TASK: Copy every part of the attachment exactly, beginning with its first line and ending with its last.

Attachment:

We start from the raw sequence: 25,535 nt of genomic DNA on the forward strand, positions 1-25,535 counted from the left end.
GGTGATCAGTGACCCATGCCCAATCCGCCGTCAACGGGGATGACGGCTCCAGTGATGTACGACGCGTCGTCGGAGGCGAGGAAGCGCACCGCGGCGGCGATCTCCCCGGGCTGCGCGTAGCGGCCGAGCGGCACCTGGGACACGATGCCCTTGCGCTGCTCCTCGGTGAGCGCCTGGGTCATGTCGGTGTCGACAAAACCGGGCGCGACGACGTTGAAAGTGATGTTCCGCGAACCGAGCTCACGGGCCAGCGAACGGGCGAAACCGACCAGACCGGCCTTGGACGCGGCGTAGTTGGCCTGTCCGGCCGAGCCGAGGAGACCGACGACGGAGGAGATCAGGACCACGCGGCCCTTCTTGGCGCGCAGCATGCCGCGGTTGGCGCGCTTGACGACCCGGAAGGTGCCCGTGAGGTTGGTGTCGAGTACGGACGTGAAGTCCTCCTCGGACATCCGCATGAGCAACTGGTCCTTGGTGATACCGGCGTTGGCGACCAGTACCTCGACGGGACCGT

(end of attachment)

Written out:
We start from the raw sequence: 25,535 nt of genomic DNA on the forward strand, positions 1-25,535 counted from the left end.
GGTGATCAGTGACCCATGCCCAATCCGCCGTCAACGGGGATGACGGCTCCAGTGATGTACGACGCGTCGTCGGAGGCGAGGAAGCGCACCGCGGCGGCGATCTCCCCGGGCTGCGCGTAGCGGCCGAGCGGCACCTGGGACACGATGCCCTTGCGCTGCTCCTCGGTGAGCGCCTGGGTCATGTCGGTGTCGACAAAACCGGGCGCGACGACGTTGAAAGTGATGTTCCGCGAACCGAGCTCACGGGCCAGCGAACGGGCGAAACCGACCAGACCGGCCTTGGACGCGGCGTAGTTGGCCTGTCCGGCCGAGCCGAGGAGACCGACGACGGAGGAGATCAGGACCACGCGGCCCTTCTTGGCGCGCAGCATGCCGCGGTTGGCGCGCTTGACGACCCGGAAGGTGCCCGTGAGGTTGGTGTCGAGTACGGACGTGAAGTCCTCCTCGGACATCCGCATGAGCAACTGGTCCTTGGTGATACCGGCGTTGGCGACCAGTACCTCGACGGGACCGT